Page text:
The year wasn't all roses, however, as our teacher contract negotiations took a pretty stressful toll on me. I was the Head Negotiator for our Union's last contract negotitaion and for the first time in a very long time, if ever, the Tentative Agreement we brought forward to members in late May, was voted down. Our team took a lot of heat from a few people, but we managed to go back to the table this past fall and come to a new agreement that the membership passed. I'm very glad that is behind me.

Once the school year started in fall, I wanted to share some of my learning with the staff at my school. I've held several after school learning sessions that teachers have attended. Once was on Discovery Education and the tools they have available. Another was on Personal Learning Networks, and the third was on another topic I can't think of at the moment. In addition, about 10 teachers stayed with me at school on a Friday night as we participated in the K12 Online Conference. I'm glad teachers are showing the interest in learning some of the tools that are available and how they can have an impact on learning. I feel fortunate that they are willing to spend out of school time with me, trying to expand their thinking. I also was awarded my first grant this year, which was used to purchase more technology for our school, and I have my fingers crossed after also applying for the Best Buy grant a few months ago.

What's in store for 2009? I don't have a crystal ball, or a Magic 8-Ball so I can't really predict what's going to happen, but I'm fairly certain of a few things. One thing that will happen is more learning. New tech tools and ideas will need to be examined and hopefully incorporated into my teaching. I'm hoping I can continue to share my learning with the staff at my school and get them more interested in the use of educational technology. I'm hoping to attend WEMTA and NECC again, but you never know what will happen. Perhaps there will be a professional change for me, but we'll see how that goes. I'm happy where I'm at, but sometimes new challenges are out there. I hope my family stays healthy and that my kids do well in school and on the sports fields. I know we're already a few weeks into 2009, but so far, so good (other than the extremely cold weather that's canceled school two days in a row).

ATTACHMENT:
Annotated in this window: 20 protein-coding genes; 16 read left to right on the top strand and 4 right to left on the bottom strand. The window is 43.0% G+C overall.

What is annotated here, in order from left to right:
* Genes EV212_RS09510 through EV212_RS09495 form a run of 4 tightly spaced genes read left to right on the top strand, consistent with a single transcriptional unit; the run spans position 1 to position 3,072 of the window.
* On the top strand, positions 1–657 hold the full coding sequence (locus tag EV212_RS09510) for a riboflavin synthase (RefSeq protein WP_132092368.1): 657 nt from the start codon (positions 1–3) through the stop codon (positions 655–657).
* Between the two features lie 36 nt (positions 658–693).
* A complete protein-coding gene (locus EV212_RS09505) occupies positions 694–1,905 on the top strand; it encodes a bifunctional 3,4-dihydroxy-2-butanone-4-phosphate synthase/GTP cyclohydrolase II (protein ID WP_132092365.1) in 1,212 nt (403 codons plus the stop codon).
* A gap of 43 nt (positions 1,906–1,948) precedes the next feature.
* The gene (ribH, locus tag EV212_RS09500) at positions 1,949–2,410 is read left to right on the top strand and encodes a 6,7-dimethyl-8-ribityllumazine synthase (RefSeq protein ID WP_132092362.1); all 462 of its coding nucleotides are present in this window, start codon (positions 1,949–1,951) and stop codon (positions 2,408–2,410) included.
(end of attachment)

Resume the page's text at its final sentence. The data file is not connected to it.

Do you have anything else to share about your 2008? Comments on mine?

Over the vacation, I spent quite a bit of time reading the many blogs waiting for me in my reader. I came across many great ones that I hope to write about down the road. Here are my thoughts on two posts in particular.

I think I'm agreeing more with Darren Draper's post. We both basically disagree with Will Richardson's post about the future of his children and how college fits in, or doesn't. Both gentlemen have interesting thoughts regarding the future for today's students and the role college might play, much of which I agree with. But I believe, like Darren, that to be successful in the future, at least the future that I don't see drastically changing for a while, you most likely need a college degree.